Canadian Architect

Feature

Building a Future

Architect, Urban Theorist, and Dean of the Faculty of Architecture, Landscape and Design at the University of Toronto Weighs in on the Accomplishments of a Former Student and Employee.

July 2, 2006
by Canadian Architect

Text George Baird

The list of Bruce Kuwabara’s achievements is, of course, an extraordinarily long one, encompassing professional commissions, teaching, philanthropy and public advocacy. In a short statement such as I have been asked to prepare, it will not be possible to describe the range of his remarkable achievements in each of these categories. To some extent, they are well known, in any event. Given this, I have decided to focus on three quite different sets of activities from different periods in his career, ones which for me are both highly distinctive and exemplary of his strong personal commitment to and engagement with the manifold aspects of the culture of architecture.

It is by now quite a familiar story of how the firm of Kuwabara Payne McKenna Blumberg was created, in the wake of the decision of their former mentor, Barton Myers, to move to Los Angeles. Toronto projects such as King James Place on King Street East in downtown Toronto and the 1991 renovation to the Art Gallery of Ontario are pivotal ones occurring during the transition of offices from Barton Myers Associates to Kuwabara Payne McKenna Blumberg. And a concurrent project–the addition and renovations to Woodsworth College–has widely been seen to represent the clear-cut debut of the new firm.1 All of these still stand as exemplary projects in recent Toronto architecture, and they clearly set the tone for the production of the new firm.

But in attempting to capture the tenor of the early independent career of Kuwabara and his partners, I propose instead to focus on a small group of retail shop interiors designed by Kuwabara and Thomas Payne, completed in the early years of the firm: a first shop and then an expansion on Bloor Street in midtown Toronto for the clothier Marc Laurent, then a new shop for the same client across the street, and finally, two more for Nicolas Kalatzis, a member of Marc Laurent who struck out on his own–a first shop on Bellair Street followed by a second one on Cumberland Street.2

It seems to me that it is in this group of rather personal projects that Kuwabara and Payne first established the distinctive spatial, tectonic, and material ethos that has typified the best work of KPMB ever since that time. A cool and calm, yet rich interior atmosphere, marked by the use of exquisite natural stones and wood veneers, highly refined metal details, and subtle lighting schemes is found in all of these shops. They also brilliantly embody the creation and the extended utilization of a set of highly skilled tradesmen in the Toronto area, as already identified by Rodolphe el-Khoury in his interview contained in the recently published monograph on the firm.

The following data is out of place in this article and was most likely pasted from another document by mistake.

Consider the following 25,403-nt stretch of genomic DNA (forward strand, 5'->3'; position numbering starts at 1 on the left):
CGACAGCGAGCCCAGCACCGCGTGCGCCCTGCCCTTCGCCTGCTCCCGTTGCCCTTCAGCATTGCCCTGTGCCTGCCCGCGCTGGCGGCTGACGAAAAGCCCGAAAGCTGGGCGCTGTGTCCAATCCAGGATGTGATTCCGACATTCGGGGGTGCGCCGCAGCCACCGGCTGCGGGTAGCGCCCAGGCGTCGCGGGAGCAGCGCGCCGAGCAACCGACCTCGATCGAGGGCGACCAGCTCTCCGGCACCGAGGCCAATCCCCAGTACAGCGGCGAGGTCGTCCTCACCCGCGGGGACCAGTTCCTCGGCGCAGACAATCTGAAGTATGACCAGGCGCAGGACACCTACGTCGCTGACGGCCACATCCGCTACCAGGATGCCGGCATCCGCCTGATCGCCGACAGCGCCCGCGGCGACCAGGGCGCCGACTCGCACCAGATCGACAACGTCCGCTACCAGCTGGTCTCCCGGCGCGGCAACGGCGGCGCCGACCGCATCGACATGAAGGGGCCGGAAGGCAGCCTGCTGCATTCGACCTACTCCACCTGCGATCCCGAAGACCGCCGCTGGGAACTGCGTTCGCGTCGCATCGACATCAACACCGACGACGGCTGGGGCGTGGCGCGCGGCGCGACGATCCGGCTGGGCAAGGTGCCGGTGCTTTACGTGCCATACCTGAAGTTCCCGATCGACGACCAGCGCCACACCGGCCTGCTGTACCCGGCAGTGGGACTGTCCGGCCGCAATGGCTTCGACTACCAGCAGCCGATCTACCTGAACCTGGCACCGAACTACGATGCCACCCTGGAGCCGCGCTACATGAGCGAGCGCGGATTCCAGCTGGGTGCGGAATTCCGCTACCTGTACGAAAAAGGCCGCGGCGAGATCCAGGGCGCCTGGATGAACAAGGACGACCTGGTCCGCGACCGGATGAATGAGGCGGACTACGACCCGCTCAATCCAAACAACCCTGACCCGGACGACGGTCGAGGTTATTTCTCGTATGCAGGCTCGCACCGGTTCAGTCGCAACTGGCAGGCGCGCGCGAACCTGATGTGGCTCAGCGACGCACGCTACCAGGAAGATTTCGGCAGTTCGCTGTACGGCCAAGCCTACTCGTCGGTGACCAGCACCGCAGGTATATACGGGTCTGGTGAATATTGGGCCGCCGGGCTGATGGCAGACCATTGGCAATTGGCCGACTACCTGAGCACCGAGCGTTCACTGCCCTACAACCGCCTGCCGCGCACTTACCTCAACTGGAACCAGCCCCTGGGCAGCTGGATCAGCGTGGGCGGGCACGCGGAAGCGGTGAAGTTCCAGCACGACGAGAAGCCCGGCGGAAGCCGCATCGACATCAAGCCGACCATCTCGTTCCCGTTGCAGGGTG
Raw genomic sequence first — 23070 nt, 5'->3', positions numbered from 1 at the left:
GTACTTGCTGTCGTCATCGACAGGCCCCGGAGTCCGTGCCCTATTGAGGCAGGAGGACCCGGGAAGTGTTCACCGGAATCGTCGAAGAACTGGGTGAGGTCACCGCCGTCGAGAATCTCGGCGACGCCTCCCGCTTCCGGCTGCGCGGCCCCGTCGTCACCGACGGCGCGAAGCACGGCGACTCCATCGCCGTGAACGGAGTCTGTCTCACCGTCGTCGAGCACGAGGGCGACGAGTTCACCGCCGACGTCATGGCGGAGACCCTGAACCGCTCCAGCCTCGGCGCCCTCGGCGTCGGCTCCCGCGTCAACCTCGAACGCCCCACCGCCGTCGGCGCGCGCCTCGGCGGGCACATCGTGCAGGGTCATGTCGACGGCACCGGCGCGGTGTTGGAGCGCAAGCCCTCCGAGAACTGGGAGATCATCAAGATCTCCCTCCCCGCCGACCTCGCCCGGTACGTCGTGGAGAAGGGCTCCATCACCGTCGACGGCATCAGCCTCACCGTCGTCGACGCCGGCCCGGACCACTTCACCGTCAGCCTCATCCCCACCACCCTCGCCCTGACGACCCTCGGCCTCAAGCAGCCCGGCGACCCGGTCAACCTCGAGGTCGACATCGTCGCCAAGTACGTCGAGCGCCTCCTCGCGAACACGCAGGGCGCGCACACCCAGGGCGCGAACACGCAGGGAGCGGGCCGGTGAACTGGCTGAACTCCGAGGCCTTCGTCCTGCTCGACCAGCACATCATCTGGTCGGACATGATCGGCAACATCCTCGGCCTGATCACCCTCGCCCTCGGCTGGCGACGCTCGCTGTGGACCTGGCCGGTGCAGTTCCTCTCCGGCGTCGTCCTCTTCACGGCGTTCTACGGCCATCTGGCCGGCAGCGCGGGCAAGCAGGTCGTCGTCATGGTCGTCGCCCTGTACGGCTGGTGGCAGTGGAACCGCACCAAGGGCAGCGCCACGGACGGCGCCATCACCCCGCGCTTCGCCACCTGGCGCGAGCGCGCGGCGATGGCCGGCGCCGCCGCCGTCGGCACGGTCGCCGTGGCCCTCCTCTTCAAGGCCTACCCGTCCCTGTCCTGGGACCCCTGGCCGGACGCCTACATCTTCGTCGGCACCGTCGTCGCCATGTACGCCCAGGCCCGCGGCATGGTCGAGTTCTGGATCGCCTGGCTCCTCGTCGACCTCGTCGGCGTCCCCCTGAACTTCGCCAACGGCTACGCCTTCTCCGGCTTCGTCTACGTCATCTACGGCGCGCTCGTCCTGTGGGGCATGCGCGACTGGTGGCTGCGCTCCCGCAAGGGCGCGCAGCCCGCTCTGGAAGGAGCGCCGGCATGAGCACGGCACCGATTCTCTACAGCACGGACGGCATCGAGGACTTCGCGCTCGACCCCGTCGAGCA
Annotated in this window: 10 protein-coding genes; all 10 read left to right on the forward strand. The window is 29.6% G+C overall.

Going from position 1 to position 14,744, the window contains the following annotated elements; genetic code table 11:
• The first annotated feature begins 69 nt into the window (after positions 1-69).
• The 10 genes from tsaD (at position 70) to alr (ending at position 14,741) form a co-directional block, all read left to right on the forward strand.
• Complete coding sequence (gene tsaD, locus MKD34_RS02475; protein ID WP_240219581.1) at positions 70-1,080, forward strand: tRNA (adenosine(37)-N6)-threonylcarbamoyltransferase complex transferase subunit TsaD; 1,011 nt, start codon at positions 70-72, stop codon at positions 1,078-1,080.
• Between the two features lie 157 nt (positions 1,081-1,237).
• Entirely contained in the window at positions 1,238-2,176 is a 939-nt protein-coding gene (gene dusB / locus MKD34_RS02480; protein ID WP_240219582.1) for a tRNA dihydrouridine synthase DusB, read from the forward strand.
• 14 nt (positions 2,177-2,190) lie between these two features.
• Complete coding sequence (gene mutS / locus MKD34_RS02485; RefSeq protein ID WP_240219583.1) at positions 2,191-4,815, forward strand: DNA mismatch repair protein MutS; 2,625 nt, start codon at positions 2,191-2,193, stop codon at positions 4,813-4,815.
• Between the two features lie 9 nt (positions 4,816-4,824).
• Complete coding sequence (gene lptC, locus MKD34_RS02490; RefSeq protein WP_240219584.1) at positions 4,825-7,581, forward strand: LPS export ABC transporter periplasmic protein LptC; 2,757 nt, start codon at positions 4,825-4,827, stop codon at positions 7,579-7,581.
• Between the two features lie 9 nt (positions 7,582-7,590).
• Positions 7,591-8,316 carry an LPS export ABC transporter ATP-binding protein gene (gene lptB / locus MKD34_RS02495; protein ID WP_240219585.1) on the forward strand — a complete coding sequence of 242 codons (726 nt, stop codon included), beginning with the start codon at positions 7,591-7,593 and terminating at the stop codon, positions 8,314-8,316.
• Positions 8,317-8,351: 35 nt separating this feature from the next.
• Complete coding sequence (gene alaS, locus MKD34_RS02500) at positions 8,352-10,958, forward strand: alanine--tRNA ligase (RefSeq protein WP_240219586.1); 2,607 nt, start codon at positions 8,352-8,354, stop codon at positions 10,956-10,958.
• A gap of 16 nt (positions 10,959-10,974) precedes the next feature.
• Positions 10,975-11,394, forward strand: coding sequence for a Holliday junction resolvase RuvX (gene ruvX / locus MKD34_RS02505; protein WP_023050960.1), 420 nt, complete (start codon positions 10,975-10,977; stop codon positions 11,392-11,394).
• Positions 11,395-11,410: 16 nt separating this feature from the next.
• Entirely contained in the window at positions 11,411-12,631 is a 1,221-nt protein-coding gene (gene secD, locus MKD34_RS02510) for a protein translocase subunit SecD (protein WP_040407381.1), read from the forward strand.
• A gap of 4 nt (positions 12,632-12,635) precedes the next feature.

It is even possible to trace strong echoes of the sensibility that produced these early projects in recent buildings like the James Stewart Centre for Mathematics on the campus of McMaster University in Hamilton, Ontario.3 As with the shops described above, the firm was dealing here with another interior–this one of a heritage structure on the campus. A similar set of spatial, tectonic and material effects that are typically employed for the shops here produce an institutional interior of surprising voluptuousness. Most deservedly, the renovation of the Stewart building won a Governor General’s Medal in 2004, and the 2005 American Institute of Architects Honor Award.

The second set of activities I wish to point to involves a quite current set of projects in the KPMB office, only one of which is completed. This is the Celia Franca Centre for Canada’s National Ballet School on Jarvis Street in downtown Toronto. Completed as a joint venture with Goldsmith Borgal & Company Architects (GBCA), the project entailed an extraordinarily complex set of site circumstances. First of all, the overall site was split in two by the developer, Context Developments; the west half accommodating a high-density residential project (designed by Toronto’s architectsAlliance), and the east half accommodating the new Jarvis Street campus for the NBS. But this is only the beginning of the complication of the commission. The east half of the site already included some existing facilities of the NBS, as well as two important heritage structures, one from the mid, and the other from the late 19th century. Together with GBCA, KPMB has accomplished an astonishing feat of design integration. The new buildings that comprise the Celia Franca Centre for the NBS brilliantly complement the two preserved and reused heritage buildings, as well as both the low-rise and high-rise residential structures to which they abut. And while all of this is true, the principal massing element of the Celia Franca Centre proper projects striking images of the rehearsing young dancers in their practice space out into the void of Jarvis Street itself.4